Dolittle is a movie about talking animals, but today, the critics have spoken, and they’re overwhelmingly saying that this reboot ain't it. A new take on the beloved children’s book The Voyages of Doctor Dolittle, the new film is notable because it's Robert Downey Jr.’s first role since Avengers: Endgame, which marked Iron Man’s final MCU appearance. It’s also notable because, even though Dolittle's budget wasn’t quite as high as Endgame, it cost $175 million to make, not counting a substantial promotional spend.
The final product, per reviews, is precisely the kind of January released studios dump that critics have a field day ripping apart. Honestly, we haven’t seen critics go after a movie this much since Cats. Or, uh, Star Wars: The Rise of Skywalker. Turns out there've been some real bad movies recently, haven’t there? Anyway, here for your viewing pleasure, are nine of the most brutal bits from some of the best bad Dolittle reviews.
1. Despite being widely praised and beloved for his work in the MCU, Downey’s performance as the titular doctor was criticized in pretty much every review, including Richard Roper’s The Chicago Sun-Times piece.
“At times Downey’s eyes seem to glaze over with boredom as he ‘interacts’ with the VFX and SFX animals. Downey plays Dolittle as a Welshman — but it sounds as if he’s channeling Robin Williams’ accent from Mrs. Doubtfire,” Roper writes. “I’m not kidding. He sounds a LOT like Mrs. Doubtfire.”
2. “Who is Robert Downey Jr.’s performance as the title character of Dolittle for, exactly?” asked Katie Rife in her review for The AV Club. “It’s a snuffling, shuffling, head-twitching collection of tics, with a physicality that’s more evocative of a nervous squirrel than the actual CGI squirrel who accompanies Dr. Dolittle on his adventures across the sea.”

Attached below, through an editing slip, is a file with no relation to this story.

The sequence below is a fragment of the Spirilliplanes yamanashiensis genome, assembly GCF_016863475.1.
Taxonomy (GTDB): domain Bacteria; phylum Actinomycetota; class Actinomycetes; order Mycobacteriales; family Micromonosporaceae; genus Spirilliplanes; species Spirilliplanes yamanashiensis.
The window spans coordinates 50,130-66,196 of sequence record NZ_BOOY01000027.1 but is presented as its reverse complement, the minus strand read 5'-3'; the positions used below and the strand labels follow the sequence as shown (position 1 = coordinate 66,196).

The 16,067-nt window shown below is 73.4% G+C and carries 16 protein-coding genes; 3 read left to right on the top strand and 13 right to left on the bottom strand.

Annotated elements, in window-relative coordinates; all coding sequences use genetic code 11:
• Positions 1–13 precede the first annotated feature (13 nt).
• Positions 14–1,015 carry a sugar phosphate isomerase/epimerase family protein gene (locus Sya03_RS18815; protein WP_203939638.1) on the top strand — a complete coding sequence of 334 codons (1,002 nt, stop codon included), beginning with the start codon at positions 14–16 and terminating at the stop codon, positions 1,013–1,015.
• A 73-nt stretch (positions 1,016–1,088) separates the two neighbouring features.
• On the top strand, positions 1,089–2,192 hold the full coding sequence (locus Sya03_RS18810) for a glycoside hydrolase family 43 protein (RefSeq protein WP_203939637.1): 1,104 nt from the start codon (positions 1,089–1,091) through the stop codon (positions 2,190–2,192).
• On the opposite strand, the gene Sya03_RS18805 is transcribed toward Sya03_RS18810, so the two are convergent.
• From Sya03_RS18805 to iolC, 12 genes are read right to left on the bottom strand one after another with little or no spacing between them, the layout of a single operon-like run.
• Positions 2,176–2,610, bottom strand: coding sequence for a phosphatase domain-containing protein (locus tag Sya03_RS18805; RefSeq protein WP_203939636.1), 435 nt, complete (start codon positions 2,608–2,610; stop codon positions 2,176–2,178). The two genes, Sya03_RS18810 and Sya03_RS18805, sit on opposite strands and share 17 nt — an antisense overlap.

3. Reviewers also noted that Stephen Gaghan, who is best known for directing the intense thriller Syriana, was perhaps a strange choice to helm a movie ostensibly meant for children. “Along with the gradual creeping feeling that Downey is not really enjoying the character he’s playing — his Dolittle simply isn’t much fun to be around — is the sense that director Stephen Gaghan is irreparably ill-suited to this material,” The Hollywood Reporter’s Todd McCarthy observed. “How this mis-match of personnel both before and behind the camera was not immediately evident to all involved represents a mild mystery that will furrow a few brows for a nanosecond at the beginning of this new decade.”
4. Dolittle is indeed a kids movie, and while Vanity Fair’s Richard Lawson was willing to cut the film a little slack on that front, he noted that even the kids in his audience eventually got bored. “The little ones in my audience sounded plenty enthralled in the beginning stretches of the movie, laughing when the one computer animal hit the other computer animal on the head, shrieking with delight whenever a kooky-cute new character popped up on screen,” he wrote. “But eventually they seemed to grow restless, their engagement with the bright, frantic film waning as it offered up fewer and fewer surprises.”